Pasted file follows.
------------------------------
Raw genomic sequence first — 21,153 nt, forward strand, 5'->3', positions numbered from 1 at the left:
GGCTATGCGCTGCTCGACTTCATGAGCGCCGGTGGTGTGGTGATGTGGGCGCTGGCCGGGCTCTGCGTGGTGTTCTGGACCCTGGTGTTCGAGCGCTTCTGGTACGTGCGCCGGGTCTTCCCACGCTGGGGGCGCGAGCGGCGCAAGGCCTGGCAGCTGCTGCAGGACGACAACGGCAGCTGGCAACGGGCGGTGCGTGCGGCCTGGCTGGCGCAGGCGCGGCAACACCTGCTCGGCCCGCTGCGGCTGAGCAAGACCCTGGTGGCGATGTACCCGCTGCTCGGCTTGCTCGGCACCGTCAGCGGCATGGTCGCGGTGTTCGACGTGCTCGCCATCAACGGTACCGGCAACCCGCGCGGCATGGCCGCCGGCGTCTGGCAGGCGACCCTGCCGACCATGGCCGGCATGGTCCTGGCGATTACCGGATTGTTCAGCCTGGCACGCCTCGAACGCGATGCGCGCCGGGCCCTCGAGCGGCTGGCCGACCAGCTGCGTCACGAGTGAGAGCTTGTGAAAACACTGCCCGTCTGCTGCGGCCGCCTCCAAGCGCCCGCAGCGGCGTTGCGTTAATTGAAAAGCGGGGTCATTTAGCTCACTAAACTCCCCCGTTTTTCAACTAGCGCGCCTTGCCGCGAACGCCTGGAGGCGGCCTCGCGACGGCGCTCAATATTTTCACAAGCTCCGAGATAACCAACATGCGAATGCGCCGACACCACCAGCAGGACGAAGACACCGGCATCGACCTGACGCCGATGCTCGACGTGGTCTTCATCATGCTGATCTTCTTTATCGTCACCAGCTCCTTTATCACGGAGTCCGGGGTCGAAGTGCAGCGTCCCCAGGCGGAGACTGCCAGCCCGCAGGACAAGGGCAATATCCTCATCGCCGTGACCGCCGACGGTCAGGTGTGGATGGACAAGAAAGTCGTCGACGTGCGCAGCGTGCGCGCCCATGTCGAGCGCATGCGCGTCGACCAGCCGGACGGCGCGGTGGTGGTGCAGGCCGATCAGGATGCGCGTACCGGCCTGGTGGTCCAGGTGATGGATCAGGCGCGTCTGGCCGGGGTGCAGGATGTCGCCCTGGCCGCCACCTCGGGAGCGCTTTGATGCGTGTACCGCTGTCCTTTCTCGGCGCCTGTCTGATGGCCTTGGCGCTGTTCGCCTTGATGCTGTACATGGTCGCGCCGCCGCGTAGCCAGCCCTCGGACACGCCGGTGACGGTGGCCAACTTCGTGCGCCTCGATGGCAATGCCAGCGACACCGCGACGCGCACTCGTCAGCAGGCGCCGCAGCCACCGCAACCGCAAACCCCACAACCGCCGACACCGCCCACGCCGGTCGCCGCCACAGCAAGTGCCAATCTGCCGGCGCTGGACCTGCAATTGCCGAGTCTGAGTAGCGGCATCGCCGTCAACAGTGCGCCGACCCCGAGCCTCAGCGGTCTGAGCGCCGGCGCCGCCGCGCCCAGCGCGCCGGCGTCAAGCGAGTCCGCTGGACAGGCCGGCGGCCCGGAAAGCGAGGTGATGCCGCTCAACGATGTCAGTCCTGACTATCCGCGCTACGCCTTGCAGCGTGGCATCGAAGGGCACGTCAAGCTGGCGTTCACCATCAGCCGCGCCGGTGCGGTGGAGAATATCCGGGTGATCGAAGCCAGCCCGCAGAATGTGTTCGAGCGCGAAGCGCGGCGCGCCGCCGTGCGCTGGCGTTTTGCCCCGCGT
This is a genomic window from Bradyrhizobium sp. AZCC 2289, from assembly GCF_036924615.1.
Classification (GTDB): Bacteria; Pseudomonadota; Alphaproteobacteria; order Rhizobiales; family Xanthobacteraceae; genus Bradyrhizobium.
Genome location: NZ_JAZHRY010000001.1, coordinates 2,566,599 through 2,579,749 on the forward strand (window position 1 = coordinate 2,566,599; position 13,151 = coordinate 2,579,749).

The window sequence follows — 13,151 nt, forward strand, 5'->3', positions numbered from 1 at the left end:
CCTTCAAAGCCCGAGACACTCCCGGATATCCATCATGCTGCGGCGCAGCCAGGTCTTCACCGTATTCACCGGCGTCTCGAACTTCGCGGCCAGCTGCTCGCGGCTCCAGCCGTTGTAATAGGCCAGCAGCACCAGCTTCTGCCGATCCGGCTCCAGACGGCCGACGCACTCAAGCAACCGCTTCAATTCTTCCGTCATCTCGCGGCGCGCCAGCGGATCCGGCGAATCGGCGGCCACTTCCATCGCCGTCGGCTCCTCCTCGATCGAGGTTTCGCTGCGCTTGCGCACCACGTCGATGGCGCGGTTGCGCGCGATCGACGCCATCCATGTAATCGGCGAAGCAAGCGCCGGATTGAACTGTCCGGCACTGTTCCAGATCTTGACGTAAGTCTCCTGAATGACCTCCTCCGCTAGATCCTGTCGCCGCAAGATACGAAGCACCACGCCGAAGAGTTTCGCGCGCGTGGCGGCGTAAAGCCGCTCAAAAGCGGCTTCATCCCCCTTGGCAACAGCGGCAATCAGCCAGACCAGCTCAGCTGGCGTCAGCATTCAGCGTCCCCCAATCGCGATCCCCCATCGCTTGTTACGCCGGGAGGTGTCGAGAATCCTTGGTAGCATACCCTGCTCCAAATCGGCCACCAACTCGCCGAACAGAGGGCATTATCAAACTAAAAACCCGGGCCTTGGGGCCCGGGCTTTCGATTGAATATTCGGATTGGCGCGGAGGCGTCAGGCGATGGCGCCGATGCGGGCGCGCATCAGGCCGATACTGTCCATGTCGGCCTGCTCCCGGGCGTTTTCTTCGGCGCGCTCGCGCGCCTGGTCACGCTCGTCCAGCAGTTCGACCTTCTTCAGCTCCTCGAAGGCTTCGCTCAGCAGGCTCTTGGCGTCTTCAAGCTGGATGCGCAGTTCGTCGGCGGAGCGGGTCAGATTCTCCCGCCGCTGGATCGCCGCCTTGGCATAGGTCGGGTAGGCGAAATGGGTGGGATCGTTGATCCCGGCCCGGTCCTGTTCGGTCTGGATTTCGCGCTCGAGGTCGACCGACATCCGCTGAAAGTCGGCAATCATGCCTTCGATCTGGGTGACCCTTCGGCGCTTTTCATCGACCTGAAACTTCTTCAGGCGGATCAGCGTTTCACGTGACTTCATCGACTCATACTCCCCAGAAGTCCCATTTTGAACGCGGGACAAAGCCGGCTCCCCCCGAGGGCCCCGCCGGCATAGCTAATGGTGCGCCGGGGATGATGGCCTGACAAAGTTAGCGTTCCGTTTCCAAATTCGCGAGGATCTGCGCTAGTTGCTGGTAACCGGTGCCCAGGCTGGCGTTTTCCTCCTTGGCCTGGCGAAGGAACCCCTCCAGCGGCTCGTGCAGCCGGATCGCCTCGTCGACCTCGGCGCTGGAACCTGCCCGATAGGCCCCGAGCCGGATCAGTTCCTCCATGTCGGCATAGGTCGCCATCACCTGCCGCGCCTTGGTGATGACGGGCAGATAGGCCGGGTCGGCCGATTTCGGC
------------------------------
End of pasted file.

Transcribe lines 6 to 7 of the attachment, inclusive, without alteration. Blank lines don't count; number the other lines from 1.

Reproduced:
The window sequence follows — 13,151 nt, forward strand, 5'->3', positions numbered from 1 at the left end:
CCTTCAAAGCCCGAGACACTCCCGGATATCCATCATGCTGCGGCGCAGCCAGGTCTTCACCGTATTCACCGGCGTCTCGAACTTCGCGGCCAGCTGCTCGCGGCTCCAGCCGTTGTAATAGGCCAGCAGCACCAGCTTCTGCCGATCCGGCTCCAGACGGCCGACGCACTCAAGCAACCGCTTCAATTCTTCCGTCATCTCGCGGCGCGCCAGCGGATCCGGCGAATCGGCGGCCACTTCCATCGCCGTCGGCTCCTCCTCGATCGAGGTTTCGCTGCGCTTGCGCACCACGTCGATGGCGCGGTTGCGCGCGATCGACGCCATCCATGTAATCGGCGAAGCAAGCGCCGGATTGAACTGTCCGGCACTGTTCCAGATCTTGACGTAAGTCTCCTGAATGACCTCCTCCGCTAGATCCTGTCGCCGCAAGATACGAAGCACCACGCCGAAGAGTTTCGCGCGCGTGGCGGCGTAAAGCCGCTCAAAAGCGGCTTCATCCCCCTTGGCAACAGCGGCAATCAGCCAGACCAGCTCAGCTGGCGTCAGCATTCAGCGTCCCCCAATCGCGATCCCCCATCGCTTGTTACGCCGGGAGGTGTCGAGAATCCTTGGTAGCATACCCTGCTCCAAATCGGCCACCAACTCGCCGAACAGAGGGCATTATCAAACTAAAAACCCGGGCCTTGGGGCCCGGGCTTTCGATTGAATATTCGGATTGGCGCGGAGGCGTCAGGCGATGGCGCCGATGCGGGCGCGCATCAGGCCGATACTGTCCATGTCGGCCTGCTCCCGGGCGTTTTCTTCGGCGCGCTCGCGCGCCTGGTCACGCTCGTCCAGCAGTTCGACCTTCTTCAGCTCCTCGAAGGCTTCGCTCAGCAGGCTCTTGGCGTCTTCAAGCTGGATGCGCAGTTCGTCGGCGGAGCGGGTCAGATTCTCCCGCCGCTGGATCGCCGCCTTGGCATAGGTCGGGTAGGCGAAATGGGTGGGATCGTTGATCCCGGCCCGGTCCTGTTCGGTCTGGATTTCGCGCTCGAGGTCGACCGACATCCGCTGAAAGTCGGCAATCATGCCTTCGATCTGGGTGACCCTTCGGCGCTTTTCATCGACCTGAAACTTCTTCAGGCGGATCAGCGTTTCACGTGACTTCATCGACTCATACTCCCCAGAAGTCCCATTTTGAACGCGGGACAAAGCCGGCTCCCCCCGAGGGCCCCGCCGGCATAGCTAATGGTGCGCCGGGGATGATGGCCTGACAAAGTTAGCGTTCCGTTTCCAAATTCGCGAGGATCTGCGCTAGTTGCTGGTAACCGGTGCCCAGGCTGGCGTTTTCCTCCTTGGCCTGGCGAAGGAACCCCTCCAGCGGCTCGTGCAGCCGGATCGCCTCGTCGACCTCGGCGCTGGAACCTGCCCGATAGGCCCCGAGCCGGATCAGTTCCTCCATGTCGGCATAGGTCGCCATCACCTGCCGCGCCTTGGTGATGACGGGCAGATAGGCCGGGTCGGCCGATTTCGGC